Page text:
In ‘140 years of The Stage’, Alistair Smith writes of “the relationship between the professional and amateur sectors: a connection that has ebbed and flowed over the decades, but always been central to British theatre”. But where in the ebb and flow of the tides does that relationship stand now?
When we use the word “amateur” would it better to say “unpaid”? The connotations around the former term are, despite the best intentions of the writer, almost always negative. Yet this area covers such a wide range of activity – youth theatre, community theatre, student theatre and theatre for people with special needs, as well as local amateur drama groups – that no one word can do it justice.
Earlier in his editorial, Smith uses a similar metaphor to describe the paper itself: “There have been peaks and troughs, but it has broadly succeeded by looking forward and focusing on the industry it serves.”
If the connection between the professional and amateur sectors really is central to that industry, should The Stage not reflect that by giving more space to the amateur sector in all its forms? Perhaps it deserves to be the subject of a weekly column.
Congratulations on The Stage’s 140 anniversary and to the Queen’s Theatre Hornchurch, for winning London theatre of the year at The Stage Awards.
I have been reading The Stage since the 1970s when, as a co-founder of Basildon Hospital Radio, I found it so useful in helping to plan my weekly magazine programme, which regularly featured visiting performers to my part of Essex including actors Susie Blake, Ian Lavender and Una Stubbs, as well as jazz musicians Chris Barber, Stephane Grappelli and George Melly.
Regarding the Queen’s Theatre, I was delighted to have seen Essex On Stage productions including In Basildon and Stiletto Beach and to have taken part productions such as As You Like It, featuring community involvement.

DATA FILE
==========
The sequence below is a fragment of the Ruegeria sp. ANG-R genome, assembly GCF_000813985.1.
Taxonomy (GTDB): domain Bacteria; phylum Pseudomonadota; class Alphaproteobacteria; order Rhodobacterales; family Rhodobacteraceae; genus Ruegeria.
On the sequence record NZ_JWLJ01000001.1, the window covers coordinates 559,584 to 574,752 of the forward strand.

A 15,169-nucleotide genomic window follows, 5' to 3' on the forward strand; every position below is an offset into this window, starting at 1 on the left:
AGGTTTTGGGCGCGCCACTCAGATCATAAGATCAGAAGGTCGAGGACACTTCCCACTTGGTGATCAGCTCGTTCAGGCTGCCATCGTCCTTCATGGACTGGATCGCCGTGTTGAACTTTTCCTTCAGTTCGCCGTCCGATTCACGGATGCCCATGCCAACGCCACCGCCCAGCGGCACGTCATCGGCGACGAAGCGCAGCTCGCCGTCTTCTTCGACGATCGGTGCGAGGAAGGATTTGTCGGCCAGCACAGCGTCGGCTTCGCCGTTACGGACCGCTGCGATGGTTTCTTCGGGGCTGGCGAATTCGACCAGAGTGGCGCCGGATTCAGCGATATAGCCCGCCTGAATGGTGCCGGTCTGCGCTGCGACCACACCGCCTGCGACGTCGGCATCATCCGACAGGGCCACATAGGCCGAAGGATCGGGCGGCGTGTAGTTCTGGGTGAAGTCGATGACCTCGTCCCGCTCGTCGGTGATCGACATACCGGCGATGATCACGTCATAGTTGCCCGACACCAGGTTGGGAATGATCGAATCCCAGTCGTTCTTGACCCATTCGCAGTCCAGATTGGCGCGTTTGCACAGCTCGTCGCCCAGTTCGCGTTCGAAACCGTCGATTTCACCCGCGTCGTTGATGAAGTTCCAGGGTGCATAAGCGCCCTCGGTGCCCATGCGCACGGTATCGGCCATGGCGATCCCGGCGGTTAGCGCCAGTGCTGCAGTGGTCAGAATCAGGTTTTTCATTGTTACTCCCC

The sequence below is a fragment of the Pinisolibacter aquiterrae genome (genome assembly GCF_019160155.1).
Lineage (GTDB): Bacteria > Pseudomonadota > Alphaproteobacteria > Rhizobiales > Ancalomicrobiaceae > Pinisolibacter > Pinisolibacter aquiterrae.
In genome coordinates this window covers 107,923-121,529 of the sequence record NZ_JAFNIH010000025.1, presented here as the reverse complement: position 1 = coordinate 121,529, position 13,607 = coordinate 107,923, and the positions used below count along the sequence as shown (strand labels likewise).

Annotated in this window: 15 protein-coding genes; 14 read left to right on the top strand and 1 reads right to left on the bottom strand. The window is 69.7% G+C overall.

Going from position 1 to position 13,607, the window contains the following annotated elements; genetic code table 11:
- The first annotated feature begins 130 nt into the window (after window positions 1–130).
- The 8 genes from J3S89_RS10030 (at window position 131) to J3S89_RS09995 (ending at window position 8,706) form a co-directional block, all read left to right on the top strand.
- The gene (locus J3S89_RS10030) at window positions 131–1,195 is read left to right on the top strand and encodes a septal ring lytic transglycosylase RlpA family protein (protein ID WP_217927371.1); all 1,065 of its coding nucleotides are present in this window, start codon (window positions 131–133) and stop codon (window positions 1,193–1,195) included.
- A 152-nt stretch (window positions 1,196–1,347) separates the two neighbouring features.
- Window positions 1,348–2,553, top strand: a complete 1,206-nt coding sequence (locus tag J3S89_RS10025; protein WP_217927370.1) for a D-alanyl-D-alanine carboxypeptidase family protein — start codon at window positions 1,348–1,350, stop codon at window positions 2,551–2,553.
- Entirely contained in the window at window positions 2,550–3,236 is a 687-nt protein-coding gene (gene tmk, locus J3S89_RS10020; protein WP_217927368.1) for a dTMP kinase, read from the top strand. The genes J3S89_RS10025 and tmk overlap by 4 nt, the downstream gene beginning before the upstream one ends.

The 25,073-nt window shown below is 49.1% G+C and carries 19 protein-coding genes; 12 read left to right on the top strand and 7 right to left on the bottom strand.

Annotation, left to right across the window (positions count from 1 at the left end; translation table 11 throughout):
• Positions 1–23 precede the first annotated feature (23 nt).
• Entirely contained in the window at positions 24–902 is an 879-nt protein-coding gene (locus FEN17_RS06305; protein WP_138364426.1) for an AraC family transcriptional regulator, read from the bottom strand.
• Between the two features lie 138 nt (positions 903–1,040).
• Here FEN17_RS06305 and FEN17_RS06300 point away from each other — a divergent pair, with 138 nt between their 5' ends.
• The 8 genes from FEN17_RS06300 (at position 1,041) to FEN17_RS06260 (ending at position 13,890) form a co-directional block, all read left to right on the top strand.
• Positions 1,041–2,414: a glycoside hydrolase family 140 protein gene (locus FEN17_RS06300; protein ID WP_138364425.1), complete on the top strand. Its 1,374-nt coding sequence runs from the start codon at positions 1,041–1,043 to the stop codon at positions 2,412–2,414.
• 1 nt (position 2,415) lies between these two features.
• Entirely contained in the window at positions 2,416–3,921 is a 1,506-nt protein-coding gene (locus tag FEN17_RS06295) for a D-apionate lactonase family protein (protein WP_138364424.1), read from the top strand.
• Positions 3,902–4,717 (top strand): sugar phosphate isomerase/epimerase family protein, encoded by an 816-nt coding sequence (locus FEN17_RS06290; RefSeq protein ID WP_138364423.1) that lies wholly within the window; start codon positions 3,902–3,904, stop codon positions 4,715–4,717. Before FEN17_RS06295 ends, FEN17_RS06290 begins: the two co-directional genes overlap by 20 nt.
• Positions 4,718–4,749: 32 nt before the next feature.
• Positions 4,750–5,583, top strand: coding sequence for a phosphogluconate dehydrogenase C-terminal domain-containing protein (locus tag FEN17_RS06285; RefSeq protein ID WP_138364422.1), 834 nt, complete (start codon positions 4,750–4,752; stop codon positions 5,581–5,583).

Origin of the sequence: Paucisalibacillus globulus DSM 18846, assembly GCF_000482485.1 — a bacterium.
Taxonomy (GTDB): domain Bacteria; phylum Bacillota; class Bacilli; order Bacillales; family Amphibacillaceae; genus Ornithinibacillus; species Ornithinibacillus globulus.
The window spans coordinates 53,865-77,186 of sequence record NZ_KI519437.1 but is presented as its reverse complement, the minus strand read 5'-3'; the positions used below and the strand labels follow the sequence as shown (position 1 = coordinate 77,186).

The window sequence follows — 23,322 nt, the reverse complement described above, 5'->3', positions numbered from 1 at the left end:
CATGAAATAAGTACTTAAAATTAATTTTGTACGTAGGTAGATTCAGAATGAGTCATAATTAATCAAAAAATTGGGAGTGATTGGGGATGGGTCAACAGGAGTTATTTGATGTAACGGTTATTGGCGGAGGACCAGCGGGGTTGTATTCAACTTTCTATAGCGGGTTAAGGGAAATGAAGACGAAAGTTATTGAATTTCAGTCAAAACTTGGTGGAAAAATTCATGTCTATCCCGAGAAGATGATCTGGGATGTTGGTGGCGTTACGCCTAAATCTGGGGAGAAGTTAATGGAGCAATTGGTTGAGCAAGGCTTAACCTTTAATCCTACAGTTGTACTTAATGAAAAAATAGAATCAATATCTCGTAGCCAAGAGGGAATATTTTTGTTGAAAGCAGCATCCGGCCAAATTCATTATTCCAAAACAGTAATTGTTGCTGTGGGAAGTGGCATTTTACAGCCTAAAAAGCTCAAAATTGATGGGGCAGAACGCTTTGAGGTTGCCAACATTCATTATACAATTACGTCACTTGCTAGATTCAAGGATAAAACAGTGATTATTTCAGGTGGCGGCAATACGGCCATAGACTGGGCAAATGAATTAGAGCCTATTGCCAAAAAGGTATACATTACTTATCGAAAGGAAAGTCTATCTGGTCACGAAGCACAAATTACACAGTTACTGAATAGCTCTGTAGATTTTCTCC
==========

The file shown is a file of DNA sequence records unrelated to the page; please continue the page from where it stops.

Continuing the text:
I was also pleased to read on page 3 that Bristol University’s theatre archive has received official designated status from Arts Council England, as somewhere in my own – somewhat ramshackle – archive, I have a letter from the university expressing interest in my collection of theatre programmes – many of them signed – dating back to when my maternal grandparents took me to panto at the Penge Empire (now a branch of Tesco) more than 70 years ago.
Long may The Stage, Queen’s Theatre Hornchurch and Bristol University continue to flourish.
David J Savage
South Ockendon, Essex
I agree with Royal Shakespeare Company artistic director Gregory Doran, when he says young actors are at risk of losing the craft of performing Shakespeare.
It distresses me that so many actors feel the need to be ‘wired’ – the telltale little pink microphone nestled against a cheek. If an actor hasn’t learned voice projection naturally, using their body, they should get off the stage.
It would be good if we could get to the point where young actors could specialise in Shakespearean performance and keep a roof over their heads. But when actors are accumulating massive debt while training and the likelihood of them ever performing Shakespeare is getting slimmer, then the training on offer needs to recognise the rich seams of work on offer in theatre and film.